The Supreme Court did not address Newman’s holding that the “gift” analysis requires the existence of a “meaningfully close personal relationship” between the tipper and tippee. Nevertheless, the Second Circuit reversed its existing precedent, explaining that “following the logic of the Supreme Court’s reasoning in Salman, interpreting Dirks, we think that Newman’s ‘meaningfully close personal relationship’ requirement can no longer be sustained.” In a footnote, however, the majority stated that it did not hold that the relationship between the tipper and tippee cannot be relevant to the jury in assessing whether information was disclosed. Of course, this begs the question of what type of relationship is needed to support a valid inference that the tipper intended to provide a gift to the tippee by supplying material, nonpublic information. The Second Circuit had attempted to bring clarity to this issue in Newman but has now taken a step backward, thereby leaving it to prosecutors to fill the void. In such circumstances, over-prosecution becomes a real and meaningful risk.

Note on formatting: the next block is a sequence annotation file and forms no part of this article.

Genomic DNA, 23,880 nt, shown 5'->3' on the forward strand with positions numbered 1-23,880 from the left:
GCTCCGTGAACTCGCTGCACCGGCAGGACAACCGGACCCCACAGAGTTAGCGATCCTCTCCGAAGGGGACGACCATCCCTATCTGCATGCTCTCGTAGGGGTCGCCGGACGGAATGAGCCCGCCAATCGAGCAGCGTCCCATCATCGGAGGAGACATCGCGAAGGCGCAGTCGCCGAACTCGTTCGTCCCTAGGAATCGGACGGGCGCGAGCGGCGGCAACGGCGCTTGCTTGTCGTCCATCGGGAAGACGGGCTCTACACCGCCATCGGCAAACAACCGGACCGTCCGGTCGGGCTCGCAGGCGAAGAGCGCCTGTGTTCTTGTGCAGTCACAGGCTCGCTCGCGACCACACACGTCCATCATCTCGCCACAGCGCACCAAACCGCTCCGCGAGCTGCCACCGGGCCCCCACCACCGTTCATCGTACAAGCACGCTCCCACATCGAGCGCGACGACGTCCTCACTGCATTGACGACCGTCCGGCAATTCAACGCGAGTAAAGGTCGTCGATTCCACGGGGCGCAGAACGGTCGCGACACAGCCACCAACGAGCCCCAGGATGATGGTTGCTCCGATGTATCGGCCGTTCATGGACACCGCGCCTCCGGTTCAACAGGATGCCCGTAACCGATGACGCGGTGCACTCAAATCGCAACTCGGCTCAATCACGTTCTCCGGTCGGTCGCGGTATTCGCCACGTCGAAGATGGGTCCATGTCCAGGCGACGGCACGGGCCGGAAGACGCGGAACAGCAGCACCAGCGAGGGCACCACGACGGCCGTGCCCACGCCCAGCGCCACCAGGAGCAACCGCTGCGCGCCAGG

In a lengthy dissent, Judge Pooler explained how the majority ignored precedent and “significantly diminishes the limiting power of the personal benefit rule and radically alters insider-trading law for the worse.”10 Those who find themselves caught in the crosshairs of an insider trading investigation will undoubtedly raise many of Judge Pooler’s points until further clarity can be obtained in the appellate courts.

1 US v. Martoma, No. 14- 3599 (2d. Cir. Aug. 23, 2017).
2 773 F.3d 438 (2d Cir. 2014).
3 137 S. Ct. 420 (2016).
4 Dirks v. SEC, 463 US 646 (1983). A person who provides material, nonpublic information to another who trades is a “tipper” and the recipient of that material, nonpublic information who then trades is a “tippee”.
5 Id. at 662.
6 Id. at 664 (emphasis added).
7 United States v. Newman, 733 F.3d at 452.
8 137 S. Ct. at 428.
9 Id.
10 US v. Martoma, No. 14- 3599 (2d. Cir. Aug. 23, 2017).